Pages Navigation Menu

Walking in Cumbria and Beyond

Linear Western Wainwrights

Linear Western Wainwrights

From my Wainwright list

four hills from two ‘groups’ of fells,

Burnbank and Blake,

Great Borne and Starling Dodd

lingered over in the west.

Two days?  Two half days?

Surely they could be combined?

Burnbankpath

So a linear walk was plotted, with Gavel Fell thrown in for good measure.  Meeting in Buttermere, one car was left by the church before heading off along Loweswater to then park on the Lamplugh road (NY105225).

There was even sunshine  and some pretty good views over to Fell Barrow.

Loweswater

On Burnbank the wind began to increase just a little.  But the clouds were scurrying over and it was only Starling Dodd which had it’s head in the mist.

Burnbank

There was little ‘down’ between Burnbank and Blake, just a gradual slope up after an interesting game of bog hopscotch.

ToBlake

Even the slight height gain had increased the wind velocity to to a point where it would blast you lunch away, so we scrunched down in the shelter to eat.

Blake

Looking back to Burnbank from the shelter on Blake

The sun broke through for a while adding a bit of brightness and deepening  the colours.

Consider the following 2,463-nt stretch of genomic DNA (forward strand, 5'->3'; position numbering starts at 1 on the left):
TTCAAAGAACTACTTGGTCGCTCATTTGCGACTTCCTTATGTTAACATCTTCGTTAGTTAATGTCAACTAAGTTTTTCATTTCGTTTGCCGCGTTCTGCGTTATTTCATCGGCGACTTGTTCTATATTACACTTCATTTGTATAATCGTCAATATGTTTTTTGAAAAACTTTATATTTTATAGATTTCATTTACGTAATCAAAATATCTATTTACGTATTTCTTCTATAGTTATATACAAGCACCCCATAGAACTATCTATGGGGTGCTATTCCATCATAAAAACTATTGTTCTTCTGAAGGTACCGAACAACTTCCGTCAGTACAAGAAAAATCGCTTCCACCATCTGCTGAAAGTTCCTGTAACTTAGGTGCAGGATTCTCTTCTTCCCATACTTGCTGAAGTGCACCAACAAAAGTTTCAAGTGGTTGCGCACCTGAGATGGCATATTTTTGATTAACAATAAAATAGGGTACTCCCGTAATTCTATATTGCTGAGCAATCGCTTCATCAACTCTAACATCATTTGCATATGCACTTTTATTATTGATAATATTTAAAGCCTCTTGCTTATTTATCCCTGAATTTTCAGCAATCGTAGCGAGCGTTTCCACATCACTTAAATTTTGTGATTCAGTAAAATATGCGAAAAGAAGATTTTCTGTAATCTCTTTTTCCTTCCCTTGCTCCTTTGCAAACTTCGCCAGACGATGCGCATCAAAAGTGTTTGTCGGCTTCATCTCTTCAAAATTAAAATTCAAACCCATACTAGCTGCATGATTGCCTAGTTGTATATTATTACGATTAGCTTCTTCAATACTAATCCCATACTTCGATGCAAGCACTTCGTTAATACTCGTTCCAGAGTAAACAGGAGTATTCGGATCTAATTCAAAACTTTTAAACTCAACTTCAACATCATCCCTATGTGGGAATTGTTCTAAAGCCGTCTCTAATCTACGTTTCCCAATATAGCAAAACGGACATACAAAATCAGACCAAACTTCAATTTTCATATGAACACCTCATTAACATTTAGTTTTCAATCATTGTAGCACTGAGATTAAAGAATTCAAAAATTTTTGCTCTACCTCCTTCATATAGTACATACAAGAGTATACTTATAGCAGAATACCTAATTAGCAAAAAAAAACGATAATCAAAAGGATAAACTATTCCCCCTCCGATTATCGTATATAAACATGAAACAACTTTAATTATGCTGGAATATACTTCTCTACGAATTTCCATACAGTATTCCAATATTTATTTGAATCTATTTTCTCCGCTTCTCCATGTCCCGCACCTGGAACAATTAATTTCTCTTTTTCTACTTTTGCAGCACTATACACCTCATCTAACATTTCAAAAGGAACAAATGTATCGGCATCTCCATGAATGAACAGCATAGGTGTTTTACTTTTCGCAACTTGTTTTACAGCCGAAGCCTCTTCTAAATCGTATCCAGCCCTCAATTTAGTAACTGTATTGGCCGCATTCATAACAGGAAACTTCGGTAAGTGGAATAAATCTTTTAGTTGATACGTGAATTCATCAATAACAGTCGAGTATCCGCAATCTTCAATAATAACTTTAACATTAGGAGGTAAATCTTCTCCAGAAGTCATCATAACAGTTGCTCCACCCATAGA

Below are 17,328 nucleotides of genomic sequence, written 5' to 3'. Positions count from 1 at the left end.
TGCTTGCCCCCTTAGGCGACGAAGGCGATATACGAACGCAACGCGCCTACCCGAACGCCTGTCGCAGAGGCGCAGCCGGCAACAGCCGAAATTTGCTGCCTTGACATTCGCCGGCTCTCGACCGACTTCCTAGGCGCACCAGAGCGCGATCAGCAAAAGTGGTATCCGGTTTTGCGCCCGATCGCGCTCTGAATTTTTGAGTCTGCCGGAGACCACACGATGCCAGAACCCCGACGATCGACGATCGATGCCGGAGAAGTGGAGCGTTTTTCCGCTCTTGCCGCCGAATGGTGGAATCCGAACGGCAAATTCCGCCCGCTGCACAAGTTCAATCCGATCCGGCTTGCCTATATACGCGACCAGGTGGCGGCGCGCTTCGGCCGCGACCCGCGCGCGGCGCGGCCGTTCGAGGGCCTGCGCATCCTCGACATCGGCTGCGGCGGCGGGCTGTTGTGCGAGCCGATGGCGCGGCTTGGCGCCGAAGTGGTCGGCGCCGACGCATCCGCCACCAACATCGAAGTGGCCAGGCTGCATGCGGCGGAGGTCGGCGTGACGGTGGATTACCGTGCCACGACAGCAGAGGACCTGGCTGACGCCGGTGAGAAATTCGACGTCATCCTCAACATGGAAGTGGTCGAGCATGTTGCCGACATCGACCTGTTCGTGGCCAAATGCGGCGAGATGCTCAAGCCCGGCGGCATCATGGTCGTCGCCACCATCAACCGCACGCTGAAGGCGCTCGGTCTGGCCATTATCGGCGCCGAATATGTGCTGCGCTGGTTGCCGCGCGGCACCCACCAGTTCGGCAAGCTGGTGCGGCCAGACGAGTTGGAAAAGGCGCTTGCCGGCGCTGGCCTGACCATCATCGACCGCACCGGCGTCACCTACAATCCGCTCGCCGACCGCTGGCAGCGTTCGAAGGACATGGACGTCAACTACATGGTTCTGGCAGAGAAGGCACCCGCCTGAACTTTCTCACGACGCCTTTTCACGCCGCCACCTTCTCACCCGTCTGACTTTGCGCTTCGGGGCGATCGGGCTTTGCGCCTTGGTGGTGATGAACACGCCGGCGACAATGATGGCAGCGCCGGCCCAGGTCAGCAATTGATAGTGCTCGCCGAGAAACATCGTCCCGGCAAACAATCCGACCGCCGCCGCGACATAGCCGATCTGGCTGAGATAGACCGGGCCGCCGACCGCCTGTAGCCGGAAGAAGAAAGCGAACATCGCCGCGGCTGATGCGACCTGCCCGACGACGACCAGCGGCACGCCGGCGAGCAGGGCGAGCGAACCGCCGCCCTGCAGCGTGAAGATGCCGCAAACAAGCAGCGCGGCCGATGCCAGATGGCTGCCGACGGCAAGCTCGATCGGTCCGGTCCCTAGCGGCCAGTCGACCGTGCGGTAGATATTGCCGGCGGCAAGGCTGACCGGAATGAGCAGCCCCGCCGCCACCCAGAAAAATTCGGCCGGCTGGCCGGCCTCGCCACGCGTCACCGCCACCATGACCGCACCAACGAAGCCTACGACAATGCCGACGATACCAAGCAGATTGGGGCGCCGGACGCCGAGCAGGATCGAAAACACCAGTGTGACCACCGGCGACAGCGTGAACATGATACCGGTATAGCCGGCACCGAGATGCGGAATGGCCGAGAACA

Grasmoor

Grasmoor

 Leaving the relative comfort of the shelter more sphagnum moss and bog was to be negotiated on the way to Gavel, at which point the horizon abruptly fell away

Gavel

and I realised it may be quite a hike up to the last two hills.

HenComb

But it was still bright, and though Hen Comb looked quite attractive in the sunlight, it was even better in last years snow.

More peat bog and up the steepest track of the day.

Great Borne

Great Borne

By now the wind had increased to such a strength I did wonder whether the next gust of wind would send me through  the wire fence to form perfect human chips!

Suffice to say we didn’t linger on the top but yomped across the remaining fell to the sculpted detritus on top of Starling Dodd

Starling Dodd

Starling Dodd

Mission complete it really was time to exit stage left and get out of the wind as quickly as possible.  We left the hill via Scale Beck, adding Ghyll Scrambling to the day’s achievements.

Scale Beck

Scale Beck

The recent wind and rain had taken its toll on the path and there was little distinction between river bed and trail at times, but at least we had dropped down and had shelter from the ‘considerable buffeting’.  Though it did start to rain.  That incessant drizzle which only graces mountains.  By the time we arrived at the ‘Fish’ pub in Buttermere I felt aptly soaked.

Strangely I really enjoyed the day and  can highly recommend the route. All 9.37 miles, but you might want to wait until the summer.

The 214 is now down to 17!

BurnbankBlakeFellGravelFellGreatBournStarlingDoddMap

If you enjoy my pictures and words, please like and share.

2 Comments

  1. Well done Al that’s similar to the route I took last year.

    • It made a change from going round in a circle!

Leave a Comment

Your email address will not be published. Required fields are marked *

Floating Social Media Icons by Acurax Wordpress Designers
Visit Us On TwitterVisit Us On FacebookVisit Us On Google PlusVisit Us On PinterestVisit Us On Youtube